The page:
The Annotated Adventure Time: The Unborn and Unfeeling Hell in “Football”

On Adventure Time‘s “Football,” BMO swaps places with his imaginary (?) friend/alter ego Football, but after a taste of the real world, Football doesn’t want to go back to his bathroom mirror. It’s the eponymous time again.

Usually, BMO’s just the little gameboy running around in the background while Finn and Jake take care of business, and so it’s easy to forget BMO episodes are among the most mindbending in the series. Even moreso than Finn, BMO represents a brand new consciousness that’s still enraptured by the basic experience of any sensation at all, much like children and newborns. As a little teal robot who loves play-acting as human in all forms, he’s enamored with every aspect of regular ol’ human life, and the typical BMO-centric episode takes this love to a disturbing extreme. In “Football,” the writers reiterate BMO’s love of life and everyday sensation by having him enact a role that exists without either, a role named ‘Football.’

Probably the most nagging thought in your head while watching “Football” is ‘Is this even real? I mean, no, right? BMO loves to pretend, Football is a pretend person, isn’t she?’ And once again, the writers frustrate your convictions by having BMO’s playacting feel so preternaturally real. Football is BMO’s imaginary friend, his own mirror image, who wants a day out in the real world, a request which BMO grants because of course, they love each other. But within the span of that day, Football is too enchanted by the experiences of the real world to go back to her cold bathroom world.

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More than anything, the presentation of the bathroom dimension give you second thoughts about Football’s apparent unreality. While trapped inside, BMO realizes that the mirror universe looks out into the real world, but only through the reflective surfaces in the Treehouse bathroom–everything in between is a blackness, like unrendered space in a room in a video game. The mirror universe is Football’s hell, which is the hell of no experiences except those of the self. When Football opens her eyes, she sees only her reflection, BMO himself; BMO’s senses in the real world, on the other hand, reach out and touch the sky, Jake, the planks of the Treehouse underfoot, etc.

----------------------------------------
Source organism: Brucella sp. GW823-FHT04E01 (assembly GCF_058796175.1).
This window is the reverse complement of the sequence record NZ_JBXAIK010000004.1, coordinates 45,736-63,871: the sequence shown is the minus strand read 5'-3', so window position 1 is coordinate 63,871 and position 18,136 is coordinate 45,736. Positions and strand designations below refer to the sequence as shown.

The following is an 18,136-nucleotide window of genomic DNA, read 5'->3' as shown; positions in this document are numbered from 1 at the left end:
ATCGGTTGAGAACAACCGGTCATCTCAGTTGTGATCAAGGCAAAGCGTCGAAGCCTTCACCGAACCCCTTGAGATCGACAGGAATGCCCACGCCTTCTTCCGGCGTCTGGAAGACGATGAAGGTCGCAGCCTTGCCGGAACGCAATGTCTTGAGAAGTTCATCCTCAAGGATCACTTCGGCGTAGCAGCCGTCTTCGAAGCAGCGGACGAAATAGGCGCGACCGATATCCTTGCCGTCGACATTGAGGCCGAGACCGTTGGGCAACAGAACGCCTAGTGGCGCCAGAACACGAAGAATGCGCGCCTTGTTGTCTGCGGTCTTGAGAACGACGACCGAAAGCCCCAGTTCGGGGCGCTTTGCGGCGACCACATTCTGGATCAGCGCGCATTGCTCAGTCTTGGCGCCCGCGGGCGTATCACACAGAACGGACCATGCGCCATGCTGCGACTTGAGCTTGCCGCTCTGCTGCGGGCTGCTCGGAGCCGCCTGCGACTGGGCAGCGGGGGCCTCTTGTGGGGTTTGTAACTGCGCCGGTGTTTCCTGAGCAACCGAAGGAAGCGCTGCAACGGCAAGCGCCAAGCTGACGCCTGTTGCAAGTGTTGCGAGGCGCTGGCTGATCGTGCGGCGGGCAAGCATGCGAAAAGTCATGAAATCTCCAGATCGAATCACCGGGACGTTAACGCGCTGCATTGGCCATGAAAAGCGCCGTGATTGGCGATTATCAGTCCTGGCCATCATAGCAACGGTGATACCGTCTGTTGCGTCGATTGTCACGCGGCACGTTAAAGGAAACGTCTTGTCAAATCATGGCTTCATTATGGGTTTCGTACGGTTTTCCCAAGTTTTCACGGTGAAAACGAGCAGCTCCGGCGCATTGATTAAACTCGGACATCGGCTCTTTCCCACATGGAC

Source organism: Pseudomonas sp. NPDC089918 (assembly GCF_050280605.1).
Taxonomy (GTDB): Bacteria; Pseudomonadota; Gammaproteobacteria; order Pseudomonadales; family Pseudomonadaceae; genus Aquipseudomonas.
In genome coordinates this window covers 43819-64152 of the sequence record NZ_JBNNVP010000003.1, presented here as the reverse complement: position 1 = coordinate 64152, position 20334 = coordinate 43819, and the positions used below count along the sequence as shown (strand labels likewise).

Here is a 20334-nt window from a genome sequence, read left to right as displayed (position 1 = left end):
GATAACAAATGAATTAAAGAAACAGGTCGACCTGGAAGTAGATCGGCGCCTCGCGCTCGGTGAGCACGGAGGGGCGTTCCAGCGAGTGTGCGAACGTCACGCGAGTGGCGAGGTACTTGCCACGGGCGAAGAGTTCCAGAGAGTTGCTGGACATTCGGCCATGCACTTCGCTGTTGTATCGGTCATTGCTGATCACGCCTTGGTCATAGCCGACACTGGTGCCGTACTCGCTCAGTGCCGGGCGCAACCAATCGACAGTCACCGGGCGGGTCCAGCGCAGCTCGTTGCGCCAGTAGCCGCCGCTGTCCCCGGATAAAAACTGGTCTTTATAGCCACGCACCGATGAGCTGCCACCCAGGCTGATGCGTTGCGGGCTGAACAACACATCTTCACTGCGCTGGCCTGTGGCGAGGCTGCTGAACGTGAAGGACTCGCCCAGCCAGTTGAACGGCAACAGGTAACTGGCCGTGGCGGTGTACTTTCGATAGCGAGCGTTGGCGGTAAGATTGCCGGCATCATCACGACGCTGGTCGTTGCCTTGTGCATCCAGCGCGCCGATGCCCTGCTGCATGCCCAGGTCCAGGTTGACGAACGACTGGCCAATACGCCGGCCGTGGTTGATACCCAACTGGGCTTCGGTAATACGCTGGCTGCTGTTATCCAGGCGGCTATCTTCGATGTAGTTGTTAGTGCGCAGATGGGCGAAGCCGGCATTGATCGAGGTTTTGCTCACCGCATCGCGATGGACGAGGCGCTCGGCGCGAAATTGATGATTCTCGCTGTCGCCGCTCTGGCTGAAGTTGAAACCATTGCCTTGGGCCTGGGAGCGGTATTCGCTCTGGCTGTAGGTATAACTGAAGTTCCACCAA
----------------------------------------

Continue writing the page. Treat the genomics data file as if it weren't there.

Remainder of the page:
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What’s curious about BMO’s mindgame is that Football is exactly like BMO in all aspects but the name. It isn’t as though BMO wants to play pirates or cops’n’robbers, he’s playacting as himself, with the only difference being that this self has no prior experience with reality. That is the only point of his game, and it makes perfect sense; BMO’s usually in love with life, and so a perfectly reasonable way to express that is to roleplay Football’s agony of experiencing ‘unlife’ in the mirror world, where there is nothing to see or feel but yourself.

The episode is also very much about being too old to understand or see the value in these arguably profound mental games. While BMO goes gallivanting as Football, Finn and Jake very much take it in stride, and seem accustomed to their little buddy’s eccentric fancies, though they don’t understand it. Much screentime is devoted to expressing their confusion and concern, which only highlights the divide between their mindsets. Growing older usually means we’re too far gone to grasp not only these games, but what they’re meant to highlight, which again, is how exceedingly odd everything is, the grass and the sun and stars. Well, at least to someone who’s never seen them before, which used to be all of us.

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Eventually, Football’s guilt at having tricked BMO gets the better of her, and after smashing every reflective surface she could find with a shillelagh (an Irish wooden cudgel, pronounced shi-lay-lee) and enduring punishment, she plunges from the Treehouse roof into the adjacent pond, thus returning BMO and depositing Football into that comparatively beautiful reflective world, from which Football can see the Treehouse and her ‘old college buddy,’ Carlos the Duck. The newly liberated BMO then rolls playfully on the nighttime grass, and gets to take it all in again, the stars, the air, Finn and Jake…

BMO’s game presents an interesting counterpoint to Bubblegum’s feelings about pre-birth back in the first episode of the season, “Bonnie and Neddy,” where she tells Finn and Jake how much she misses being in the “crowded womb” of the mothergum, along with other bubblegum consciousnesses, all cozy together. That was a love of being unborn, of still being one with all the other uncreated souls (if you wanna get esoteric and spiritual about it) rather than struggling and wandering, lonely and separate in the world. BMO’s view, on the other hand, is a defense of being born, being alive with your five senses, and being able to take it all in, even if it seems like adult life works to wear away the novelty.

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